Less is more 

Nelson Tasman’s innovative zero carbon itinerary allows travellers to do good things while supporting good businesses.


It’s very clear that the world’s reliance on fossil fuels and our ongoing over-consumption is having a major impact on the environment. So is it possible to visit new places and experience new things while treading more lightly? Gisela Purcell thinks she has found a way to do it: the Nelson Tasman zero-carbon itinerary.

When she was working at the Nelson Regional Development Agency (NRDA), she discovered that Alborn Enterprises, which operates a number of businesses in and around the Abel Tasman National Park, was the first tourism operator in the region to gain carbon zero accreditation. Around the same time, Skydive Abel Tasman also got its carbon zero certification.

After running some workshops to show local businesses how easy it was to calculate and then offset all their carbon emissions (carbon zero) or offset 120% of their carbon emissions (carbon positive) they had 10 or 12 tourism businesses involved.

“We realised that you could have a holiday only visiting zero carbon or carbon positive certified businesses. You could stay in beautiful accommodation, do amazing activities, eat and drink.

The missing link was that people still had to travel to the region (which can be offset by individual travellers through the airline) and then travel around when they were there.

“We don’t have great public transport, so that’s where [the NRDA] said that we’ll offset that travel around the region if people tell us they’ve done a holiday focusing on zero carbon businesses. We’ve calculated that if you went to all those businesses on the itinerary, it would be 165 kilometres, so we offset that distance, based on driving a two litre petrol vehicle, even if they’re driving an EV.”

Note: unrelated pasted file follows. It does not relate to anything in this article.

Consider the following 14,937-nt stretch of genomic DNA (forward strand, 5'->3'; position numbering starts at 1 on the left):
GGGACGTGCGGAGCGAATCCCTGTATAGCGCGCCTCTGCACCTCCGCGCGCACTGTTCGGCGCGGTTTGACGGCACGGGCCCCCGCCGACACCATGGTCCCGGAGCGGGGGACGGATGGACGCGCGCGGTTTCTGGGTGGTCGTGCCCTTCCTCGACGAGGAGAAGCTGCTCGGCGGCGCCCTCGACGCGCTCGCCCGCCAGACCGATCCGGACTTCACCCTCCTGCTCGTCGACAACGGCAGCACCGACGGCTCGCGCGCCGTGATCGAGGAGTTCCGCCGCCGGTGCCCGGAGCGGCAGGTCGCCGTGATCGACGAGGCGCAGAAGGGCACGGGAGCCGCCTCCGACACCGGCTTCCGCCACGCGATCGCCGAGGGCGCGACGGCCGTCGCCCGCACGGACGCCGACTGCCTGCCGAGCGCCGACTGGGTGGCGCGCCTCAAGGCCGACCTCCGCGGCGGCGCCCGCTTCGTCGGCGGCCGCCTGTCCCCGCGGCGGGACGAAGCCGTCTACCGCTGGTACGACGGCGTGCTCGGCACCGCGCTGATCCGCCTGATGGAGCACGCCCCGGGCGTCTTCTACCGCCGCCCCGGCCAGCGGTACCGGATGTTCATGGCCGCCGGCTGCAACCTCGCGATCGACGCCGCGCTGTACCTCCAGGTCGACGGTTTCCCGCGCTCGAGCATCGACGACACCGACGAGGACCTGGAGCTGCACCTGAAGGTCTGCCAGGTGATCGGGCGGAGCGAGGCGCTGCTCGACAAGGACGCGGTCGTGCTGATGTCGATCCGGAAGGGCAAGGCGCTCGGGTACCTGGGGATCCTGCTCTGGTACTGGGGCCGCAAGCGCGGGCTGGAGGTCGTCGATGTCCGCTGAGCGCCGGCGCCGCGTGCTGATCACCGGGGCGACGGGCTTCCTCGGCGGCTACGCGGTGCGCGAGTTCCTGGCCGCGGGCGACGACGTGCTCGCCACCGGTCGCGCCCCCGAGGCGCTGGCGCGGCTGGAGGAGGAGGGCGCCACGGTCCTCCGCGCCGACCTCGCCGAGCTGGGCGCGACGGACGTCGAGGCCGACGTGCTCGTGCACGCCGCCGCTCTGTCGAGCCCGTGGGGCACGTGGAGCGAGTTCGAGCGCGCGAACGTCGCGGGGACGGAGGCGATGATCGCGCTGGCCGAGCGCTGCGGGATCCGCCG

Purcell acknowledges that carbon is just one element of sustainability, but it’s a significant and measurable part (the local businesses work with certifiers Toitu and Ekos).

“Third-party verification is important for this. It’s quantifiable so it’s not just businesses talking about how environmentally friendly they are.”

While Purcell doesn’t think offsetting is the perfect answer, she says it’s the best option we have at the moment if people still want to have holidays.

“With climate change, a lot of people feel overwhelmed, like you have to sit at home twiddling your thumbs if you want to save the planet, but what I love about this is you can do good stuff with businesses that are doing good stuff for the planet. They’ve prioritised this, so they’re worth supporting.”

For example, Alborn Enterprises has to use fuel for its water taxi businesses, which it offsets, but it is always looking for more efficient engines and is open to new alternatives that would reduce those emissions, and a lot of the other activities it offers are naturally low carbon.

Skydive Abel Tasman is not what you’d naturally see as a low-carbon business. “But they decided to reduce emissions around every other part of the business and offset the bits that they can’t remove,” says Purcell. “It’s an interim solution, but that’s no excuse not to do something on the ground now.”

She also believes the offsetting that’s done is “really ethical”.